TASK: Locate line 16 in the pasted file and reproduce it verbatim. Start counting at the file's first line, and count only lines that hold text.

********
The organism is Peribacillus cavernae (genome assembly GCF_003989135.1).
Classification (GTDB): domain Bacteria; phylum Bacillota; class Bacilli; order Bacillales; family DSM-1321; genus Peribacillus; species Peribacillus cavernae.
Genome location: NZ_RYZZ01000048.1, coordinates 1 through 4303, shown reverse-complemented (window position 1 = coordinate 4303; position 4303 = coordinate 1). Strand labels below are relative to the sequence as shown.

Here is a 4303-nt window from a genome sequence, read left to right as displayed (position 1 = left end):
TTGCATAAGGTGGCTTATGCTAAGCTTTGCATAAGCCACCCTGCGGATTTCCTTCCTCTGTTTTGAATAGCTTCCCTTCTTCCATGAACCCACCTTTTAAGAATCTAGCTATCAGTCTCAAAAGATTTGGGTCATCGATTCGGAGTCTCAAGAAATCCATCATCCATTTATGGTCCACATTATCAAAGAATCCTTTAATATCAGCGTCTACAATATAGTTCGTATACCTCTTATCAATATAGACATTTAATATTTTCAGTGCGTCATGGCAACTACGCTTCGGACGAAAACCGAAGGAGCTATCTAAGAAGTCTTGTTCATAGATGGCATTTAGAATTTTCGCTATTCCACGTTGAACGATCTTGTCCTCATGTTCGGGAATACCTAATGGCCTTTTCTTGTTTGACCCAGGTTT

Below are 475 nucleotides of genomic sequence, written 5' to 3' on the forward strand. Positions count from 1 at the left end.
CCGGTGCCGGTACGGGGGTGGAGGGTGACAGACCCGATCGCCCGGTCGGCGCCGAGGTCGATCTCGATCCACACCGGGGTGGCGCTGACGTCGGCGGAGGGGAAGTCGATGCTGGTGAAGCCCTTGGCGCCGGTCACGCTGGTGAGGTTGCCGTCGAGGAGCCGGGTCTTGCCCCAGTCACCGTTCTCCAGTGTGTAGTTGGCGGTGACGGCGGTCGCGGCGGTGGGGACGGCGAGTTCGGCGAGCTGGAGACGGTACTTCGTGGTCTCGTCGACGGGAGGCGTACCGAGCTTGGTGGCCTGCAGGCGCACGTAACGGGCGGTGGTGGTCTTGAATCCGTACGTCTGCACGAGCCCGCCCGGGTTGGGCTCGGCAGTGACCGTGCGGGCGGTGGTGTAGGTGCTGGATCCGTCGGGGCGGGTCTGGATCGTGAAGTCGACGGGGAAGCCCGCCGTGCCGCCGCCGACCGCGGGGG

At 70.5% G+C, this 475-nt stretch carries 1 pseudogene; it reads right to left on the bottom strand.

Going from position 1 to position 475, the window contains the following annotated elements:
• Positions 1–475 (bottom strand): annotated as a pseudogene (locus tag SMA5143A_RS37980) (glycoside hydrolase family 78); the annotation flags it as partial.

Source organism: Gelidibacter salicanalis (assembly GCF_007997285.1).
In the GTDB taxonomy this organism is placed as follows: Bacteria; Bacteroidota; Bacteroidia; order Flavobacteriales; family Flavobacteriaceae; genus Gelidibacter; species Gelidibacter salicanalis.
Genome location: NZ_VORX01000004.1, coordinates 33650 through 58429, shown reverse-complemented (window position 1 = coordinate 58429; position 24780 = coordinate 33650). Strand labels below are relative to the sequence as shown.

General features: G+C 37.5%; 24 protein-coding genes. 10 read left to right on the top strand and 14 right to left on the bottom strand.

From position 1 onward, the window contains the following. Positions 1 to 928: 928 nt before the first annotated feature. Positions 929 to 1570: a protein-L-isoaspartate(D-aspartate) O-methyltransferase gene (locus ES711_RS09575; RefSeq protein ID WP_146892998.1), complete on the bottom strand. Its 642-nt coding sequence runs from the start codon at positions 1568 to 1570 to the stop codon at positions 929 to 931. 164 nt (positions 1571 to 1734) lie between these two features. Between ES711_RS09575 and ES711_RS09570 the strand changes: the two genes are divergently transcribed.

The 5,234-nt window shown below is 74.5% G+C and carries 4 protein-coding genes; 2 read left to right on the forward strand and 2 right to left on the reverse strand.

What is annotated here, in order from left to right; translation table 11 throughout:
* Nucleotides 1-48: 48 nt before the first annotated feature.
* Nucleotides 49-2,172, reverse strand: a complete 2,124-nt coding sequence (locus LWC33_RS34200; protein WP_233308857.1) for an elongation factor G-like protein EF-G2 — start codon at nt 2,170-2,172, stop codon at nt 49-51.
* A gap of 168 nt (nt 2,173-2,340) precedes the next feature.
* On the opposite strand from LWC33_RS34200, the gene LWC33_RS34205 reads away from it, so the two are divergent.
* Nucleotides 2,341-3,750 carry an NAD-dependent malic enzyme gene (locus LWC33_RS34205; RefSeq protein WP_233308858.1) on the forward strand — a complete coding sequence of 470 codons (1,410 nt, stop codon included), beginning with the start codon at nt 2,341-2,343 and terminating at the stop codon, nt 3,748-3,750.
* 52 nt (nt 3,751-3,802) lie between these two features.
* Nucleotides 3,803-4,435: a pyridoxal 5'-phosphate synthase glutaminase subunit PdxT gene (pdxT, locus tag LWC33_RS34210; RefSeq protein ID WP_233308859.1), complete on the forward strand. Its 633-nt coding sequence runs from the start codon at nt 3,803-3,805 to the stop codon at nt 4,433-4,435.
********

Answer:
The 5,234-nt window shown below is 74.5% G+C and carries 4 protein-coding genes; 2 read left to right on the forward strand and 2 right to left on the reverse strand.